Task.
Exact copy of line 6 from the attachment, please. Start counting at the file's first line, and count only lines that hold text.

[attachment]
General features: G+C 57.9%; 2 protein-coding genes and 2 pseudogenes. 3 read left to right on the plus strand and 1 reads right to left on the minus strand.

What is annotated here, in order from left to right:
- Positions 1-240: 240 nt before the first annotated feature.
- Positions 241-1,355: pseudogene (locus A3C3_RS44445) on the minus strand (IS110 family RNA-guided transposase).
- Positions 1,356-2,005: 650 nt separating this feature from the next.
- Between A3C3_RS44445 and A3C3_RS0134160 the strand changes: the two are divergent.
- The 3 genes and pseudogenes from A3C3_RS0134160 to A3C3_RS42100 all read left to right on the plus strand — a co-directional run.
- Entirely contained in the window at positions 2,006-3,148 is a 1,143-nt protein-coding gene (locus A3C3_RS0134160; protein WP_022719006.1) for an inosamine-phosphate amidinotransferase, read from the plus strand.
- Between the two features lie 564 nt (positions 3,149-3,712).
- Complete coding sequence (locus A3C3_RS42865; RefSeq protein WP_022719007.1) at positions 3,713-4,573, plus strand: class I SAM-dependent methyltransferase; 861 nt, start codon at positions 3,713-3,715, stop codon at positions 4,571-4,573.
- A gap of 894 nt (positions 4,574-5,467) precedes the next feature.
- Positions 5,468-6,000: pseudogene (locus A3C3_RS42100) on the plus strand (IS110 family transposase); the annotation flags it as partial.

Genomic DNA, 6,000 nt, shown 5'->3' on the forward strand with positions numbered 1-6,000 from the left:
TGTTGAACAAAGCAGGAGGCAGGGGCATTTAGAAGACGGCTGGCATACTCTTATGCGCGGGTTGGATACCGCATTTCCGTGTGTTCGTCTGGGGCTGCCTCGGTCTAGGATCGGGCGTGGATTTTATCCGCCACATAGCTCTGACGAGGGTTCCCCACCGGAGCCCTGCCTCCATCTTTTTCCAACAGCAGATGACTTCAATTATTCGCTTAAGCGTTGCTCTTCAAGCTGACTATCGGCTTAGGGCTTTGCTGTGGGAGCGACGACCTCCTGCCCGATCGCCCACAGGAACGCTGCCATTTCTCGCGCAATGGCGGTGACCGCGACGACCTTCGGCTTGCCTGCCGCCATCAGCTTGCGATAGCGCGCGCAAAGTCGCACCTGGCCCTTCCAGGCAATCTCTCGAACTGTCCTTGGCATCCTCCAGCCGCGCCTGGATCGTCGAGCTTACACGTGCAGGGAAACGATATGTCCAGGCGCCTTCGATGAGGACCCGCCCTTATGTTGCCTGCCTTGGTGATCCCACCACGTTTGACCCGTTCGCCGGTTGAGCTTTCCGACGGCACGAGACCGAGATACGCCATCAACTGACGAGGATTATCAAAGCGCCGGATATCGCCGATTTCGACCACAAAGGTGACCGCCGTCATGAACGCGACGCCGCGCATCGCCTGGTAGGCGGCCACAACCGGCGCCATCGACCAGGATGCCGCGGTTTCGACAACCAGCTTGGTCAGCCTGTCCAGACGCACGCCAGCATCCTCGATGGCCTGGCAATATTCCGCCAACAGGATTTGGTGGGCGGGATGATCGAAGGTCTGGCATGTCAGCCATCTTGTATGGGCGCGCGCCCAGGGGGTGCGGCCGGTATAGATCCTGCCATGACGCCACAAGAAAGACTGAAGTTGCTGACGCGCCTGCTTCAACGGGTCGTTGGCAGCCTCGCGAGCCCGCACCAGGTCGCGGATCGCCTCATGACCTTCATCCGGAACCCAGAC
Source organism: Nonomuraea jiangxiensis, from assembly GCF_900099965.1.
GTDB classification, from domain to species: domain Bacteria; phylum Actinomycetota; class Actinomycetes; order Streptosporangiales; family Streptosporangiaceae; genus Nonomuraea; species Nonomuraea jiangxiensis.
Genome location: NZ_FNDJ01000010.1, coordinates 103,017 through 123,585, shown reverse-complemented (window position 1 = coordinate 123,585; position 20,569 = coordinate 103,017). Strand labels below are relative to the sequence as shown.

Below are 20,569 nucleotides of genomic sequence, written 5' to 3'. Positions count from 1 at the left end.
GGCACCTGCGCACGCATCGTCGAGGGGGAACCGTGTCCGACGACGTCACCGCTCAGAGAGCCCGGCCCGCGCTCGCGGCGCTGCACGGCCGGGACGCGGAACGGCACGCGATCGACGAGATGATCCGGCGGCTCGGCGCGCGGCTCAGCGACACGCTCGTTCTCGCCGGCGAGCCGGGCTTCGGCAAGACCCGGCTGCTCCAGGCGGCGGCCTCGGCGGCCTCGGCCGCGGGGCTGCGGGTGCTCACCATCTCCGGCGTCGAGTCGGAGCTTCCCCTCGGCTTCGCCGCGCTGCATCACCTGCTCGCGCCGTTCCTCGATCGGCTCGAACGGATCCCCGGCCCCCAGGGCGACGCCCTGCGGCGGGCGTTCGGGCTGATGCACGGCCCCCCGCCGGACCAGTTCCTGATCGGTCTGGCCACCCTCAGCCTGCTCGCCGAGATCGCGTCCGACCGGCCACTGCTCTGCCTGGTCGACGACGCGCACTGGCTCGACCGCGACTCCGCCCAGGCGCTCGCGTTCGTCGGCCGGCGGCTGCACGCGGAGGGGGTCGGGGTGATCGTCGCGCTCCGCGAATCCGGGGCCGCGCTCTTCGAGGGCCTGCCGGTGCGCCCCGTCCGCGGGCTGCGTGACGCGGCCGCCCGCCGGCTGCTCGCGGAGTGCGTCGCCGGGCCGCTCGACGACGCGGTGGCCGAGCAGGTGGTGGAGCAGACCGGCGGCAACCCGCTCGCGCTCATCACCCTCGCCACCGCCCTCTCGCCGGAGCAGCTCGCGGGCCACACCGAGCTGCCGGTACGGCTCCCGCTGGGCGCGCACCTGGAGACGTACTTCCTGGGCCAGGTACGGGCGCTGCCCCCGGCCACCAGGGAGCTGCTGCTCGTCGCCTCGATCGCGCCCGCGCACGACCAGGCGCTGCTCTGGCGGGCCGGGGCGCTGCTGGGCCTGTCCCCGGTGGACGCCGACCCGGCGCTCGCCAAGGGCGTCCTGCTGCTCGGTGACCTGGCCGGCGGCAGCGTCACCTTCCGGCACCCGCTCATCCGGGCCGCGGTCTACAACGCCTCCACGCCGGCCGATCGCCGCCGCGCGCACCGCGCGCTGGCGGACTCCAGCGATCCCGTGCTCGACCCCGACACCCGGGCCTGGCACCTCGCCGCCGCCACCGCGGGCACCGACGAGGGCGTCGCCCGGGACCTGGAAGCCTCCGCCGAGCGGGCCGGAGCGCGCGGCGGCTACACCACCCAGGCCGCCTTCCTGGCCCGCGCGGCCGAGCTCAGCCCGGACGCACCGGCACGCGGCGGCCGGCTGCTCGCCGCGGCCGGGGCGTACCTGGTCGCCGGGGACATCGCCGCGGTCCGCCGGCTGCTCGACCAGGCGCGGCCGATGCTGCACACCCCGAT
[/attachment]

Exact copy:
- Between A3C3_RS44445 and A3C3_RS0134160 the strand changes: the two are divergent.